I had grown up in a quiet neighborhood of Tel Aviv, but in 1976 my family moved to New York. Back in Tel Aviv, I had attended Moriah, a religious, non-chasidic school with a strong emphasis on learning. As a fifteen-year-old, I loved it there and it was hard to find another school like it in New York.
Click here for full-color print version
My older sister Michla Breindel, of blessed memory, who had just married a Lubavitcher named Yehuda Blesofsky, was living in Crown Heights. Although it was not long after their wedding, they generously invited me to come and board with them so I could attend the local Chabad girls’ high school, Bais Rivka.
I went to try it out just before Rosh Hashanah, and it was quite an adjustment. The religious environment I had come from was intellectual but reserved, while the education that the girls in Bais Rivka were receiving was so warm and exciting. I loved it and decided to stay.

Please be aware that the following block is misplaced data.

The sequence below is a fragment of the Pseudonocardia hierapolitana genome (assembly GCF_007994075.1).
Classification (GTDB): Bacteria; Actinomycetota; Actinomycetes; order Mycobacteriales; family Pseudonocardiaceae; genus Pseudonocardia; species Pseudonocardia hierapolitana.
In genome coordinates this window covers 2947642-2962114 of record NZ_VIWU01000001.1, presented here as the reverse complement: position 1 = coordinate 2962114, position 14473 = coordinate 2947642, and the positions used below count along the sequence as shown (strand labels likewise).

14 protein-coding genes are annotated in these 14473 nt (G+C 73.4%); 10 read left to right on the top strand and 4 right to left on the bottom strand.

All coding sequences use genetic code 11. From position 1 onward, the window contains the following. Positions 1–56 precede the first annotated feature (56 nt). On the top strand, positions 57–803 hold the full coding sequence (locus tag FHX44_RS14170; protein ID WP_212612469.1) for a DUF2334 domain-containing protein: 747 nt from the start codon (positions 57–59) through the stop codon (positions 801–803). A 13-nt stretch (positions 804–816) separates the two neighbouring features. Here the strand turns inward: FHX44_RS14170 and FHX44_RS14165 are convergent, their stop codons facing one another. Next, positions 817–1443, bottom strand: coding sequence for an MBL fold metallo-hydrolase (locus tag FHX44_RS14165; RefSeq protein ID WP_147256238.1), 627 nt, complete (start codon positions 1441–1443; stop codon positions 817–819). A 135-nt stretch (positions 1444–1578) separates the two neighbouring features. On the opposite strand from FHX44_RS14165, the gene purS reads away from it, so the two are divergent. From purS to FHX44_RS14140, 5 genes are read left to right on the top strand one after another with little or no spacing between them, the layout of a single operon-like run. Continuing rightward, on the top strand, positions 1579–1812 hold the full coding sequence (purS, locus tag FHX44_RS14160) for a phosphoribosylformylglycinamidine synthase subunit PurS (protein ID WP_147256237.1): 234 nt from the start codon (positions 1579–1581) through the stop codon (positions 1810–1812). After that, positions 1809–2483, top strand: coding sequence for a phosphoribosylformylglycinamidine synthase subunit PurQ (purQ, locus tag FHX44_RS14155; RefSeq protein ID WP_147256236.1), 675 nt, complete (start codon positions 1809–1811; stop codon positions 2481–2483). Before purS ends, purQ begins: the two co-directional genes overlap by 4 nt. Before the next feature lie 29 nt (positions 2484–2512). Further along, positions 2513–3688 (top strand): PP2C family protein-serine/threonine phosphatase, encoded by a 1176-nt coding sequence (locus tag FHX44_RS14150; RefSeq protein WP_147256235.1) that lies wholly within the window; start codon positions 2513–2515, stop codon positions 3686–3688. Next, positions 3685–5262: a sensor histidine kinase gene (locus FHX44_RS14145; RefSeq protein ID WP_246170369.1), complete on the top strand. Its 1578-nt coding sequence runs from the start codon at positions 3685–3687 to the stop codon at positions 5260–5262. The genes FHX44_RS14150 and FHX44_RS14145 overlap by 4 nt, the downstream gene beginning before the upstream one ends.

I also had to adjust to the neighborhood. The streets of Crown Heights, with their festive hustle and bustle and the guests who had come from abroad for the holidays, were so different from where I had come from. The real shock, however, came from what was going on inside my sister’s home.
In those days, Crown Heights had no prominent hospitality organizations for hosting or providing meals for visitors. Families simply opened their homes and had guests over for every holiday meal – and my sister did the same. I was a little spoiled growing up as the youngest of four children, but I wasn’t going to let my sister deal with this alone. Oblivious to the activity surrounding the Rebbe in 770, I focused on helping my sister make sure that everyone was fed, and keeping her from collapsing.